Is Joe Colborne playing himself out of Calgary?

The Calgary Flames may be out of playoff contention, but don't tell Sean Monahan or Joe Colborne, who are brimming with confidence and playing some of their best ever hockey.

Is Joe Colborne in the midst of pulling a Kris Russell?

Is he playing himself out of Calgary by piecing together numbers that might make it problematic to fit him into the Flames’ tightening salary cap?

Are the Flames about to lose another local lad who would desperately like to stay, but simply can’t?

“I hope not,” said Colborne, a pending restricted free agent who grew up 25 minutes from the Saddledome.

“I hope there’s a way to get everyone signed here. Obviously Mony (Sean Monahan) and Johnny (Gaudreau) are the big ones we’ve got to take care of first, and I completely understand that. But this is my hometown and this has been a dream come true for me and I don’t want it to end for a long time.”

Fortunately for Colborne, the Flames feel much the same way.

However, wedged right between the desire to prolong his stay here and an extension are the 26-year-old’s stats, which have him on the brink of his first 20-goal season.

With a career-high 17 goals and 35 points, the 2008 first round pick of the Boston Bruins isn’t about to break the bank as a restricted free agent. However, such numbers dictate he’s in line to roughly double his current $1.275 million salary.

While that may seem inconsequential in a $71 million payroll, the Flames are already having to make tough cap decisions thanks to career years last season already haunting the club.

Russell’s breakthrough play as a fourth defenceman last year now has him lined up to make north of $5 million annually on the open market, prompting his trade deadline deal to the Dallas Stars.

Monahan and Gaudreau are staring at $50 million and $60 million deals respectively and the Flames will need to fork out big bucks for a starting goalie this summer. A top-six winger is also on their wish list.

Did we mention Sam Bennett needs a new deal after next season?

If the Chicago Blackhawks are indeed the trendsetters with a roster full of haves and have-nots, second/third-line players like Colborne will start to get squeezed out in many towns.

The question is, can a team forever professing the need to get bigger afford not to sign a 6-foot-5, 220-pound forward who is really starting to show the offensive upside the Bruins and Leafs both once salivated over?

“The thing with Joe is he’s a big body who has got ability and they’re not growing on trees,” said Flames GM Brad Treliving.

“I know he likes it here and we like him. It’s all got to fit in.”

One of the contracts that is problematic for the Flames moving forward is the three-year, $6.6 million deal Lance Bouma signed last summer based on a shocking 16-goal season that came with 18 assists – numbers eerily similar to Colborne’s thus far, which is why he’s in for a similar pay grade.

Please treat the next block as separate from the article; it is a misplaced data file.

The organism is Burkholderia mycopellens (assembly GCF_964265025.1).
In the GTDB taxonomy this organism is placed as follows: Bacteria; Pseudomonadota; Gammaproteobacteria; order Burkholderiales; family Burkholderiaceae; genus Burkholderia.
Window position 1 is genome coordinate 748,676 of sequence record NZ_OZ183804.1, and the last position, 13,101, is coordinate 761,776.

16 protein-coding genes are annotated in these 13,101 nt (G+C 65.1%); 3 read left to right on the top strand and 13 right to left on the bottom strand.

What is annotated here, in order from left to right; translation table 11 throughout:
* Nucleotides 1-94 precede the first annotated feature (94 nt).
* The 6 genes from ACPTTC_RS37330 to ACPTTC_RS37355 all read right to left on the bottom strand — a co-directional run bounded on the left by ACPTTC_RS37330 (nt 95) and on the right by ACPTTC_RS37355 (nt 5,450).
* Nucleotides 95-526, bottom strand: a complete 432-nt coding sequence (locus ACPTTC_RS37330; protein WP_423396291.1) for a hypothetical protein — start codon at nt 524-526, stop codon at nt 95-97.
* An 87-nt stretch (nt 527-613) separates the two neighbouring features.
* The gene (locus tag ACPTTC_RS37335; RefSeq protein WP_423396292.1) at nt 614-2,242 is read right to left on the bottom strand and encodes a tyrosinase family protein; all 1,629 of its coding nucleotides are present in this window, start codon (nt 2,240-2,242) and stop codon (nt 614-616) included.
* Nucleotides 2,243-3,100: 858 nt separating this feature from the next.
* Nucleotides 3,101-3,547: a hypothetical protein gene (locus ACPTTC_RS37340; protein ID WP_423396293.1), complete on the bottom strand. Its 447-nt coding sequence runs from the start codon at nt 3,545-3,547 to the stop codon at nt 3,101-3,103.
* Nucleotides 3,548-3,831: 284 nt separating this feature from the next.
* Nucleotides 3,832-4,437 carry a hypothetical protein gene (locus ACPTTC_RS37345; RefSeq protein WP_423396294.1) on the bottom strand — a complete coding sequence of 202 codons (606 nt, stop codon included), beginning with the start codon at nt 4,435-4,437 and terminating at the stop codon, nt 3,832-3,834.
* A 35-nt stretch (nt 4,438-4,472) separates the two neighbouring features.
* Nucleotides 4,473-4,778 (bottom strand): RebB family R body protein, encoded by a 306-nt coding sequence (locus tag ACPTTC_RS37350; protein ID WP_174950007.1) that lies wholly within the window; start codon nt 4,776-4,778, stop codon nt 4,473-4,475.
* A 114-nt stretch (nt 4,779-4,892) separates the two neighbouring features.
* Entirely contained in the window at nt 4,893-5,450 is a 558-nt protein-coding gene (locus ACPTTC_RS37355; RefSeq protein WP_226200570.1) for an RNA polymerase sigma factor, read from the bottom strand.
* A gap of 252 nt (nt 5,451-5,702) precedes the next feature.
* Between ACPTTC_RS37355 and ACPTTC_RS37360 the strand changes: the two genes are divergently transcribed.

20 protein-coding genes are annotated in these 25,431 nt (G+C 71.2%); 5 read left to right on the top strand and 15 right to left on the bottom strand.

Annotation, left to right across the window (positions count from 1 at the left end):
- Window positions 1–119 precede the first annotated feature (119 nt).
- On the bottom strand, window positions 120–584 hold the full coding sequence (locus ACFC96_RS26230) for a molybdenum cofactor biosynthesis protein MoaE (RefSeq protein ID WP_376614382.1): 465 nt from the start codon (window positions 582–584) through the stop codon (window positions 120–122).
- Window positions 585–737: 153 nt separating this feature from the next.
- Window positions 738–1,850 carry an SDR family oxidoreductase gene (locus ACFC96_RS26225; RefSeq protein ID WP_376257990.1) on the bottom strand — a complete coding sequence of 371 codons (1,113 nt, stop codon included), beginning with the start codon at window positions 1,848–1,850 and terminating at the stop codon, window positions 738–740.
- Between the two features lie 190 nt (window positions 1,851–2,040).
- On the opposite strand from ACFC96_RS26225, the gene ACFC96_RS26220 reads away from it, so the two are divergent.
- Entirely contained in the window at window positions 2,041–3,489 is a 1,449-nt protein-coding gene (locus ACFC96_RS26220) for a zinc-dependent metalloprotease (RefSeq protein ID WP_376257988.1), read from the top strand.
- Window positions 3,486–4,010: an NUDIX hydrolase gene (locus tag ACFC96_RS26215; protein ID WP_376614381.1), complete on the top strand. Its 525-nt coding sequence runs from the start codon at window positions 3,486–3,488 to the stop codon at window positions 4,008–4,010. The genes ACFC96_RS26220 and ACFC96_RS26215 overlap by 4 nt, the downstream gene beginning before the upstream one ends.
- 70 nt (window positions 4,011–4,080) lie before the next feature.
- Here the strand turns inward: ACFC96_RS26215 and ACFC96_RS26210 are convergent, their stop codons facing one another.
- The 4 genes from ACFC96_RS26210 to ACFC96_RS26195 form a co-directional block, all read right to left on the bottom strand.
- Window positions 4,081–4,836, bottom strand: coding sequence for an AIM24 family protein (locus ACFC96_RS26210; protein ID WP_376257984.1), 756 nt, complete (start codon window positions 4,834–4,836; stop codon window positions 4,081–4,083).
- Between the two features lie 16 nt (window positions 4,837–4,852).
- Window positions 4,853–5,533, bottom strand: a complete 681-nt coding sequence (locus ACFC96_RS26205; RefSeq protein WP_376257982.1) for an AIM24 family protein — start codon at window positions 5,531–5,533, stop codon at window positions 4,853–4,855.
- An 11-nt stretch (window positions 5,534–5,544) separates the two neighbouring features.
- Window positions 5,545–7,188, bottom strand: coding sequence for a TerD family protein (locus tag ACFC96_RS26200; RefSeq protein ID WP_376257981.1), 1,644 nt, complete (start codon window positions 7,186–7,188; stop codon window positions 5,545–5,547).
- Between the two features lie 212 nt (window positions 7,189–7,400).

The difference being Colborne has the skillset to continue building on those stats.

Can they keep both?

Having focused on adding weight for years, Colborne’s using his size more and more effectively to win battles, finish checks and finish plays. Not only is he the team’s current go-to guy (as in “go-to the front of the net”) on the first power-play unit, he’s also the first one called every time the Flames head into a shootout (going three for four this year).

He’s that skilled.

“I love that — it’s something I pride myself on,” said Colborne, who said contract discussions between the Flames and his agent J.P. Barry are in the preliminary stages.

“This year I have the confidence to know I can go out there and do it. I believe in myself but it’s nice to be able to put some numbers up and show that I can contribute on an offensive level. I’m so happy being here, and I’ve said it before, I’d like to spend the next ten years here and bring a Cup or two back as well.”

One knock on Colborne’s improved offensive numbers the Flames are bound to use against him in negotiations is the fact a good chunk of his points have come in the last two months when the club’s hopes of making the playoffs were slim at best.

Prior to that, Colborne had scored two goals in a 26-game clip, prompting a two-game stint as a healthy scratch. At that point there was still some doubt he’d be wanted back in Calgary next year where there should be plenty of change.

However, he bounced back well, scoring seven goals and adding four assists in his last 12 games including a goal and assist in Monday’s win in Phoenix. In the last two months he’s proven conclusively he can be part of the solution for the Flames.

“Generally speaking I caution people at this time of the year, when your team is out of it, putting a whole lot of stock into stats,” said Treliving.

“But, of course, we want players to play well now too.

Joe has played really well here down the stretch. It’s great you finish strong but you also have to realize what’s going on at this time of year.”

Well, people start discussing contracts this time of year.

And in Colborne’s case those discussions ought to get a whole lot more interesting than previously thought.

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